Kelly McSweeney

Dec 23rd 2020

Remembering Computer Science Pioneer Frances Allen


Frances Allen was a pioneer in computer science. Recruited to IBM in 1957, Allen was an early computer scientist who was a human-to-machine translator and a trailblazer for women in STEM.

She died on her 88th birthday on Aug. 4, 2020.

Who Was Frances Allen?

Born in 1932, she spent her childhood on her family’s farm in upstate New York. According to IBM, she studied mathematics and intended to be a teacher. Allen earned her undergraduate degree from The New York State College for Teachers (now SUNY Albany) and then a master’s from the University of Michigan. She started her career as a high school math teacher in her hometown, but in order to repay her student loans, she took a position as a programmer at IBM Research. To her surprise, she ended up staying with the company for her entire career.

Building the Foundations of Computer Science

She specialized in early programming languages and compilers, the software programs that convert code that humans understand into binary code that machines understand. Her many notable contributions to computing include:

  1. FORTRAN: A high-level programming language that made coding much more productive. The Turing Award notes that she started at IBM just two months after FORTRAN was released. She had to learn it and teach it to her colleagues all at once.
  2. Compilers: Programs that translate code written in languages that humans understand into machine language that a computer’s processor can use.
  3. High-performance computing: An example is the STRETCH project, one of the first super computers, which the U.S. National Security Agency used to decode messages. Computers were primitive at the time, and she helped create STRETCH in 1961, which was by far the fastest computer in the world at the time.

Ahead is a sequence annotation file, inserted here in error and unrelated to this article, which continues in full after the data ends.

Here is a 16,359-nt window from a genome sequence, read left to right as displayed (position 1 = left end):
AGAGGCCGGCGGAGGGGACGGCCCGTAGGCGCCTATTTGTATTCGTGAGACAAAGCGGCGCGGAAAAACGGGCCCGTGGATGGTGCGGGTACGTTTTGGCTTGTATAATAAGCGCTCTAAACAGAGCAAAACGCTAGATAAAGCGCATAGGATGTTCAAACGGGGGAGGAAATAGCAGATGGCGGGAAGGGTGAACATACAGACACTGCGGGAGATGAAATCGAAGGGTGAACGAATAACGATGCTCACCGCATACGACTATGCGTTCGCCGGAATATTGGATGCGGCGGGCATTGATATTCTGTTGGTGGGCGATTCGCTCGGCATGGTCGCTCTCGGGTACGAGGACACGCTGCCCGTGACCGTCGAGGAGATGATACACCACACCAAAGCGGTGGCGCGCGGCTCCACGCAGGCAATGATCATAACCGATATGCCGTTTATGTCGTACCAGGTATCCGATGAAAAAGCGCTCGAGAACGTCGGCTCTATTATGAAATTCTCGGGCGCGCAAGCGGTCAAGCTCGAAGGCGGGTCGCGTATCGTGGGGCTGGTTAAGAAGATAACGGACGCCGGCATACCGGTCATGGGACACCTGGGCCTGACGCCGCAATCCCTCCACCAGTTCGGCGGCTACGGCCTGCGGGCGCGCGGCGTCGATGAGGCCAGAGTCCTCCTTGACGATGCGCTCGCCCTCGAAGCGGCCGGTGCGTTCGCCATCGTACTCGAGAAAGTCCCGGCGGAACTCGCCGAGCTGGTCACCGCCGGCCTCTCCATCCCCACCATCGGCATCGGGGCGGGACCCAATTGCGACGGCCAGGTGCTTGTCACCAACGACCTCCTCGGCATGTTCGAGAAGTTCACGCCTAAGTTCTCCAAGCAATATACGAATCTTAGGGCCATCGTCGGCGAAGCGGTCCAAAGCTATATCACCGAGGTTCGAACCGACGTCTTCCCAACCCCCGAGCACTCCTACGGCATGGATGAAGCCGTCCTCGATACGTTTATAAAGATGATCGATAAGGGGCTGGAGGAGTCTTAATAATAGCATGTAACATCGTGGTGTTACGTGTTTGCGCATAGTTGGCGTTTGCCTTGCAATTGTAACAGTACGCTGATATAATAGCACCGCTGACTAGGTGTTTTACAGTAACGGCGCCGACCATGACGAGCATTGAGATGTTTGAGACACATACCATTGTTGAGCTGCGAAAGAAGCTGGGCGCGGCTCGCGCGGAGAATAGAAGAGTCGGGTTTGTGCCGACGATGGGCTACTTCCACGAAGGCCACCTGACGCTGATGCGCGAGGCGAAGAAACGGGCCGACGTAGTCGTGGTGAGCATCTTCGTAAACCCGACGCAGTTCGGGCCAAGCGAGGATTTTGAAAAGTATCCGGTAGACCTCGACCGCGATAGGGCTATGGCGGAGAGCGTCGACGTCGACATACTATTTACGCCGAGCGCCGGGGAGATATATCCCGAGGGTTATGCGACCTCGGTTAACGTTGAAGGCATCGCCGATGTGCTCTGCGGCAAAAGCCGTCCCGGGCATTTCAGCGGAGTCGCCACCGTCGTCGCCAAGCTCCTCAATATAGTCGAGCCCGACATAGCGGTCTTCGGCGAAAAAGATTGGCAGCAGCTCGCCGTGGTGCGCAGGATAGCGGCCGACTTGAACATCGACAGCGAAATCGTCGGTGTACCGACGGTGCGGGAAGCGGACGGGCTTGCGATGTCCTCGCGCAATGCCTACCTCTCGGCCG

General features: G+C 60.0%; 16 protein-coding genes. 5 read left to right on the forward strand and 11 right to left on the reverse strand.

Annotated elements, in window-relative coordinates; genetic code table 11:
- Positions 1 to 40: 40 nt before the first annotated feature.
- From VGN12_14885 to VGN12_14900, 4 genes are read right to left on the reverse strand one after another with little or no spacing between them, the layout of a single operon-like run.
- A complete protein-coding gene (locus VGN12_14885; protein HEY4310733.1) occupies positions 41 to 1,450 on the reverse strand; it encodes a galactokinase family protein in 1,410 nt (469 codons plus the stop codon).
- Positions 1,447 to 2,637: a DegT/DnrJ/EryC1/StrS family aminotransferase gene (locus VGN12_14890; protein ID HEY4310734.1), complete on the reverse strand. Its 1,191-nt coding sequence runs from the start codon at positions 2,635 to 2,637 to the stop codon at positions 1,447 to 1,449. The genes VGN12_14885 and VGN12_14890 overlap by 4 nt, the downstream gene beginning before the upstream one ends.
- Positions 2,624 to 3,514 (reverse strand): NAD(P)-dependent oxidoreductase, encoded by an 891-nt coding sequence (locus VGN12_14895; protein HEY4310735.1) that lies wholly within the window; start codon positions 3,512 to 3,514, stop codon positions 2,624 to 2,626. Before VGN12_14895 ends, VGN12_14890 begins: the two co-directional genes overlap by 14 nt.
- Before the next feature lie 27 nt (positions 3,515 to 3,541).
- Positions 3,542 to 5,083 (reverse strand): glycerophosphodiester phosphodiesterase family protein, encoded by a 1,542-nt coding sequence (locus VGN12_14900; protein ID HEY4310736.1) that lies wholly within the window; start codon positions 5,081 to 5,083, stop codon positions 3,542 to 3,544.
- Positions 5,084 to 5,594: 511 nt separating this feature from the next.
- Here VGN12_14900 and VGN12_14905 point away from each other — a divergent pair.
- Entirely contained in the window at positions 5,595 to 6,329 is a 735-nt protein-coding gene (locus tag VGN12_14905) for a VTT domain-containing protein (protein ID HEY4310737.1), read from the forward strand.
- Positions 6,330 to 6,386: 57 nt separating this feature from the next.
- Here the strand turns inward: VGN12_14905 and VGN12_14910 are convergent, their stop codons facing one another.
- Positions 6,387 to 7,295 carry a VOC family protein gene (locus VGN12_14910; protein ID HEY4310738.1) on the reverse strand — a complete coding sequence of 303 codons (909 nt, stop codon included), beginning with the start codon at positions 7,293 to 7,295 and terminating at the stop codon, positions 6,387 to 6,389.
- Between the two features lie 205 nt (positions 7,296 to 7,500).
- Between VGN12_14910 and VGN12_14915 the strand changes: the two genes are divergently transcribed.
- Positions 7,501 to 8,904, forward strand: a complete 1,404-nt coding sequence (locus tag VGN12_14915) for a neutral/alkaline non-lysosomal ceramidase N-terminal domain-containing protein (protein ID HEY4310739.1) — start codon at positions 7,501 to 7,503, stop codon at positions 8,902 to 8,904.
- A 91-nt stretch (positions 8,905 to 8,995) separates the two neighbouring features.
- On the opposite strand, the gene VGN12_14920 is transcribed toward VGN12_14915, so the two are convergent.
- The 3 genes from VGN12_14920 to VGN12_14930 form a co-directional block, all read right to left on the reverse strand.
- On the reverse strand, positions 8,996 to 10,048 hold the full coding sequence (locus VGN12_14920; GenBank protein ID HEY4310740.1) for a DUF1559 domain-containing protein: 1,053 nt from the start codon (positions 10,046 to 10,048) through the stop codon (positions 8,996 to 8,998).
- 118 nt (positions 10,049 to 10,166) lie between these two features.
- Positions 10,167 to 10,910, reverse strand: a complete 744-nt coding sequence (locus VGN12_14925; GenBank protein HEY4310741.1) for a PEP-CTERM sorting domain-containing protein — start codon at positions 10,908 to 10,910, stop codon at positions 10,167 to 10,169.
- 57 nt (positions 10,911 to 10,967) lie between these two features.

Pioneering Women in STEM

In an interview archived by IEEE, Allen described her early years at IBM as “a golden era for computing” when many women in STEM were employed doing highly technical work. In the early years of computing, female coders were common, but as the field matured in the late-1960s through the 1980s, women were pushed out.

“As it became a profession and as processes and requirements emerged,” Allen said, “there were structures that were put in place, many of which were management structures and process structures.” She added, “It became an avenue that women were pretty much shut out of, in general.”

Allen was the first female IBM Fellow, the highest honor for a technical person at IBM. The original certificate form misgendered her, since the default had always been men.

She spent many years mentoring women who were early in their careers. In 2000, IBM established the Frances E. Allen Women in Technology Mentoring Award in her honor, according to The Washington Post. She was the first woman to win the Turing Award, a prestigious award that is akin to the Nobel Prize in computing.

During her many awards acceptance speeches, Allen expressed that women were not celebrated enough for their work in computer science and was an outspoken advocate for pioneering women in STEM. Her contributions to computer science provide the foundation for today’s advanced computing.